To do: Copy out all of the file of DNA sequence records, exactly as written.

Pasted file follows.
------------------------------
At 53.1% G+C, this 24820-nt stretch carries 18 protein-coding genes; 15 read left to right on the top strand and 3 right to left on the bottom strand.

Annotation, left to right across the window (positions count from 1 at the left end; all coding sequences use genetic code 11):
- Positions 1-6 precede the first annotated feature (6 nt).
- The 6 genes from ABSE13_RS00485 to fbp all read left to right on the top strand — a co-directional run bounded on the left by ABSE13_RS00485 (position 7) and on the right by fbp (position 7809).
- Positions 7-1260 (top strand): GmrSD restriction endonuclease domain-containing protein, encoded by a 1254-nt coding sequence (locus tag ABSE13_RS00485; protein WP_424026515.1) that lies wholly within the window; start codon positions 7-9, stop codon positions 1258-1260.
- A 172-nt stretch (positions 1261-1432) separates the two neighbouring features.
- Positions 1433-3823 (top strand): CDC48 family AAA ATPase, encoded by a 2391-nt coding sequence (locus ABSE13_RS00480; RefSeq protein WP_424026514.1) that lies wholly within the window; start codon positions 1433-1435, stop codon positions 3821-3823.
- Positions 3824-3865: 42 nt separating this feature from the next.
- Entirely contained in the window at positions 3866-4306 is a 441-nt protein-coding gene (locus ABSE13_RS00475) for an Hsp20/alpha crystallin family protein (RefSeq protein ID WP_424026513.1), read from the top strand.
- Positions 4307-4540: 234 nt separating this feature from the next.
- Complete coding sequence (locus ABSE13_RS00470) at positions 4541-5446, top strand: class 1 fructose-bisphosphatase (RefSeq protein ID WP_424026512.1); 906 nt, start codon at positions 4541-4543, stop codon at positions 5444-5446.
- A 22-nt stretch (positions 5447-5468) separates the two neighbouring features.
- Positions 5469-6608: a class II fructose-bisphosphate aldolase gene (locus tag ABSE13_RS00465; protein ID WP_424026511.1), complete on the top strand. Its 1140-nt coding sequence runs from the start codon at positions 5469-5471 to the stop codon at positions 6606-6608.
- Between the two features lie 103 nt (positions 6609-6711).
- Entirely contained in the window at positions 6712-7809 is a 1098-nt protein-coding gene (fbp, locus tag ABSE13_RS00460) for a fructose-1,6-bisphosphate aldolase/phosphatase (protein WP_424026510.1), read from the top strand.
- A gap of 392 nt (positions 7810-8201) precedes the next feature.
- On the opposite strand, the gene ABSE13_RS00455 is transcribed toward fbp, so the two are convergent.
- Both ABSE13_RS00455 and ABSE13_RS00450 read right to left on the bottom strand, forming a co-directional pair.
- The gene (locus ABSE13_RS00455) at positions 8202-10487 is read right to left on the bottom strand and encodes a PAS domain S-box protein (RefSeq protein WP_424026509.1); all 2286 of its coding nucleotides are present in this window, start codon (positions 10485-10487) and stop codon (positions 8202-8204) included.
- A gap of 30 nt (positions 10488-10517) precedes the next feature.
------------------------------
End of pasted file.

At 53.1% G+C, this 24820-nt stretch carries 18 protein-coding genes; 15 read left to right on the top strand and 3 right to left on the bottom strand.

Annotation, left to right across the window (positions count from 1 at the left end; all coding sequences use genetic code 11):
- Positions 1-6 precede the first annotated feature (6 nt).
- The 6 genes from ABSE13_RS00485 to fbp all read left to right on the top strand — a co-directional run bounded on the left by ABSE13_RS00485 (position 7) and on the right by fbp (position 7809).
- Positions 7-1260 (top strand): GmrSD restriction endonuclease domain-containing protein, encoded by a 1254-nt coding sequence (locus tag ABSE13_RS00485; protein WP_424026515.1) that lies wholly within the window; start codon positions 7-9, stop codon positions 1258-1260.
- A 172-nt stretch (positions 1261-1432) separates the two neighbouring features.
- Positions 1433-3823 (top strand): CDC48 family AAA ATPase, encoded by a 2391-nt coding sequence (locus ABSE13_RS00480; RefSeq protein WP_424026514.1) that lies wholly within the window; start codon positions 1433-1435, stop codon positions 3821-3823.
- Positions 3824-3865: 42 nt separating this feature from the next.
- Entirely contained in the window at positions 3866-4306 is a 441-nt protein-coding gene (locus ABSE13_RS00475) for an Hsp20/alpha crystallin family protein (RefSeq protein ID WP_424026513.1), read from the top strand.
- Positions 4307-4540: 234 nt separating this feature from the next.
- Complete coding sequence (locus ABSE13_RS00470) at positions 4541-5446, top strand: class 1 fructose-bisphosphatase (RefSeq protein ID WP_424026512.1); 906 nt, start codon at positions 4541-4543, stop codon at positions 5444-5446.
- A 22-nt stretch (positions 5447-5468) separates the two neighbouring features.
- Positions 5469-6608: a class II fructose-bisphosphate aldolase gene (locus tag ABSE13_RS00465; protein ID WP_424026511.1), complete on the top strand. Its 1140-nt coding sequence runs from the start codon at positions 5469-5471 to the stop codon at positions 6606-6608.
- Between the two features lie 103 nt (positions 6609-6711).
- Entirely contained in the window at positions 6712-7809 is a 1098-nt protein-coding gene (fbp, locus tag ABSE13_RS00460) for a fructose-1,6-bisphosphate aldolase/phosphatase (protein WP_424026510.1), read from the top strand.
- A gap of 392 nt (positions 7810-8201) precedes the next feature.
- On the opposite strand, the gene ABSE13_RS00455 is transcribed toward fbp, so the two are convergent.
- Both ABSE13_RS00455 and ABSE13_RS00450 read right to left on the bottom strand, forming a co-directional pair.
- The gene (locus ABSE13_RS00455) at positions 8202-10487 is read right to left on the bottom strand and encodes a PAS domain S-box protein (RefSeq protein WP_424026509.1); all 2286 of its coding nucleotides are present in this window, start codon (positions 10485-10487) and stop codon (positions 8202-8204) included.
- A gap of 30 nt (positions 10488-10517) precedes the next feature.